The West Midlands has bucked the national trend and recorded a fall in the number of young offenders being dealt with by police and the courts in the last six years, it has been revealed.
In some areas of England and Wales, the number of under-18s being handled by the criminal justice system has nearly doubled in the same period.
Overall the number of young offenders being dealt with bhas jumped by more than a quarter in the last six years, the statistics showed. Figures gathered under the Freedom of Information Act by think-tank the Institute for Public Policy Research (IPPR) showed a 27 per cent increase in the number of children and youths convicted or cautioned.
Only five out of 43 police force areas reported a fall in the number of children and youths dealt with since 2002 – the West Midlands, North and South Wales, City of London and Northamptonshire. The West Midlands saw a six per cent decrease in cautions and a seven per cent decrease in convictions. Cheshire saw a 95 per cent rise in cautions, and Sussex reported a 90 per cent increase in cautions.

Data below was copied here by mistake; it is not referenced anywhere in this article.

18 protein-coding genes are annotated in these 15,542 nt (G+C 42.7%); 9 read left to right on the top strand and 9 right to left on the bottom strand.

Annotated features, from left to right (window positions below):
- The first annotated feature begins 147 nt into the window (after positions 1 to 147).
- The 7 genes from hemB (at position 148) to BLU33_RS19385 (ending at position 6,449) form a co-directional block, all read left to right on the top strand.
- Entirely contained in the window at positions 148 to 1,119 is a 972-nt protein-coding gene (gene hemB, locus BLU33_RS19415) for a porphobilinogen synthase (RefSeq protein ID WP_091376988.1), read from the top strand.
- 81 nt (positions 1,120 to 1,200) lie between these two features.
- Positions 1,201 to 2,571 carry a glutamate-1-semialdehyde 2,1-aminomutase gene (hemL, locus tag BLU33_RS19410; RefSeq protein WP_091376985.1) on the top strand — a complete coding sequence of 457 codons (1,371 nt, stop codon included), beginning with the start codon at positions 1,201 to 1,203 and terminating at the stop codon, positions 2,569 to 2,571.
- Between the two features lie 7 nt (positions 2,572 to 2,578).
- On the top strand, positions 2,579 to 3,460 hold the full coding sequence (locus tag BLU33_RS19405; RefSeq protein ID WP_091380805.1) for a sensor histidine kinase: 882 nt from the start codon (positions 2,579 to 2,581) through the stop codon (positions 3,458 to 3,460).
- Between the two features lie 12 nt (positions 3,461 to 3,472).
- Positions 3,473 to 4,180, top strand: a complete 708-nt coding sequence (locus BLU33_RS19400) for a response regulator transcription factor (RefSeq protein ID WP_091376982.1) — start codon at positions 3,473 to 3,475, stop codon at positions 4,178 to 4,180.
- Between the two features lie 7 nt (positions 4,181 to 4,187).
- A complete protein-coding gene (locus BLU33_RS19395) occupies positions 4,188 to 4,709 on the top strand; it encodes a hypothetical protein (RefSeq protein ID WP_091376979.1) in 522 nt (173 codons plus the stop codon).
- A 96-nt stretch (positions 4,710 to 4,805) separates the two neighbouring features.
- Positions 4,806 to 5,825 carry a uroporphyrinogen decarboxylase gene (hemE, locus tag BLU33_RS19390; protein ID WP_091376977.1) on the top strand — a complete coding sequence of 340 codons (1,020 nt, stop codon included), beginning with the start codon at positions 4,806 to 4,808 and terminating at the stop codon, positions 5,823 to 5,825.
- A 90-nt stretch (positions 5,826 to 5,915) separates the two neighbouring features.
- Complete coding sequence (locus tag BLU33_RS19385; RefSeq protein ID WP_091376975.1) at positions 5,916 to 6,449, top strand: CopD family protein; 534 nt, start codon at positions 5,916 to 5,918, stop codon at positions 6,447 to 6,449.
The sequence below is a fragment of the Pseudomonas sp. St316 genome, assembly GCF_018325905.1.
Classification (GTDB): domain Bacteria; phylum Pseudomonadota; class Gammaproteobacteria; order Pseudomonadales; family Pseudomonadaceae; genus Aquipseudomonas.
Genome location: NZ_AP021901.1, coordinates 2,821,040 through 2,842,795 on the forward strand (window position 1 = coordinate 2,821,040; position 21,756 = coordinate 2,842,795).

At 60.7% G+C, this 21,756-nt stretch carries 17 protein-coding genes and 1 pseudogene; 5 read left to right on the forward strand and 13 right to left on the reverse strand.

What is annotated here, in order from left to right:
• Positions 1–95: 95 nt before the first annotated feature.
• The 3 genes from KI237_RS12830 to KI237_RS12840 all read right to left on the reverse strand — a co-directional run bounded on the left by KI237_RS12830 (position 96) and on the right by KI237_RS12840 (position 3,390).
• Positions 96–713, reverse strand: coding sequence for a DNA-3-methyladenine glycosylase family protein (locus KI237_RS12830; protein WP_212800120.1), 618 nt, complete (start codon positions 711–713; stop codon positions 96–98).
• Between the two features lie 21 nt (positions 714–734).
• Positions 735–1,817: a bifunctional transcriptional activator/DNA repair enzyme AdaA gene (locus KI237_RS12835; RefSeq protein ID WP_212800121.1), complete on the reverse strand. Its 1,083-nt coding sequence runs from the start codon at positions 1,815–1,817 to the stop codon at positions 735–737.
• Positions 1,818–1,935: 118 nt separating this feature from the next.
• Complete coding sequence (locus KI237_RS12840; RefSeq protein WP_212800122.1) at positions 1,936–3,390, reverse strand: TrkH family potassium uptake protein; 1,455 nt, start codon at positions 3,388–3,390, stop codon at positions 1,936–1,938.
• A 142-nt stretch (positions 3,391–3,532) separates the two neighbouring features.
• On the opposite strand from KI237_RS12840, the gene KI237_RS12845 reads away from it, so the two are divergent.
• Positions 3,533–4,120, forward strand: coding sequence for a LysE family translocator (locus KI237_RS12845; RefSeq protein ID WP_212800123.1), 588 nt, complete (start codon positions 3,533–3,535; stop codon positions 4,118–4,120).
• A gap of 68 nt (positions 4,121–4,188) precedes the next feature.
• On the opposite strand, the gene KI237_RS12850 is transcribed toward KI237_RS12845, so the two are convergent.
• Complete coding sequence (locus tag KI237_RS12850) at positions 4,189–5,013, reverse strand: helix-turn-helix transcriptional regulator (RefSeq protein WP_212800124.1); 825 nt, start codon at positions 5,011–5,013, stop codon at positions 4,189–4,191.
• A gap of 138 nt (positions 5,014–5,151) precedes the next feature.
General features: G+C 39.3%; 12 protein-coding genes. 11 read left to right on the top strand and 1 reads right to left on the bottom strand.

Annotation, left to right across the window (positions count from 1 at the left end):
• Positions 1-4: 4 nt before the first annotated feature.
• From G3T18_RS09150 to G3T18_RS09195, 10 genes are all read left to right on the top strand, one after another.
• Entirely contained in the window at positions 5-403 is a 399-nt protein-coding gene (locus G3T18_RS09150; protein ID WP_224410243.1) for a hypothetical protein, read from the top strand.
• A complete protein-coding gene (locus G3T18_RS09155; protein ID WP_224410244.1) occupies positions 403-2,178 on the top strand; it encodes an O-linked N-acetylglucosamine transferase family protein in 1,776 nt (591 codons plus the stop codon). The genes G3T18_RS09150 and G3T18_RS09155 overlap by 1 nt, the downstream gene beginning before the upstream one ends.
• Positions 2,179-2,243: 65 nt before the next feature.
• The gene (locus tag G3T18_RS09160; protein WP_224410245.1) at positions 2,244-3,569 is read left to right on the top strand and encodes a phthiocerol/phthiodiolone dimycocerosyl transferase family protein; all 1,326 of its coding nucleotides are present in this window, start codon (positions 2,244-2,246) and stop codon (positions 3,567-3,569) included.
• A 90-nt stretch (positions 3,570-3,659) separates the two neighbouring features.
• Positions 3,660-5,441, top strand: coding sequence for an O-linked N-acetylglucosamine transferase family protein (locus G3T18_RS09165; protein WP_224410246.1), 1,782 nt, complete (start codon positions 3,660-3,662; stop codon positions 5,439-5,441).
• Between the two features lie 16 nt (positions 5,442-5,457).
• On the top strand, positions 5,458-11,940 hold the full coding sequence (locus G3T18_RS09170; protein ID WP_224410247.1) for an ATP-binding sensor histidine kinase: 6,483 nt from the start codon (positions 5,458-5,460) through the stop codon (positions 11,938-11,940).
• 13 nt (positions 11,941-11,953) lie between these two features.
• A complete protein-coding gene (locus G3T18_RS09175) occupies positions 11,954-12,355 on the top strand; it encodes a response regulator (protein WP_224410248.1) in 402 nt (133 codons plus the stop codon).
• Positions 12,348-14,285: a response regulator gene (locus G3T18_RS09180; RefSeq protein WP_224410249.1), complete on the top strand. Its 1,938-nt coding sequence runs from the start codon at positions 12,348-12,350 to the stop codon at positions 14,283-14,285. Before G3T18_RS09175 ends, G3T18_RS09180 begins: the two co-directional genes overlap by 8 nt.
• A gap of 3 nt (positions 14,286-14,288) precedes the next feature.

There was also an 11 per cent increase in the number of adults dealt with by the criminal justice system in the same period.
The left-wing organisation concluded that young criminals should be punished by a panel of victims and other community representatives rather than being sent to court for less severe offences.
The new system of “community justice panels” would allow victims to “confront non-severe young offenders”, it said.
Criminal courts would then focus attention on severe crimes.
The new panels would focus on the offender “paying back” the victim and the community.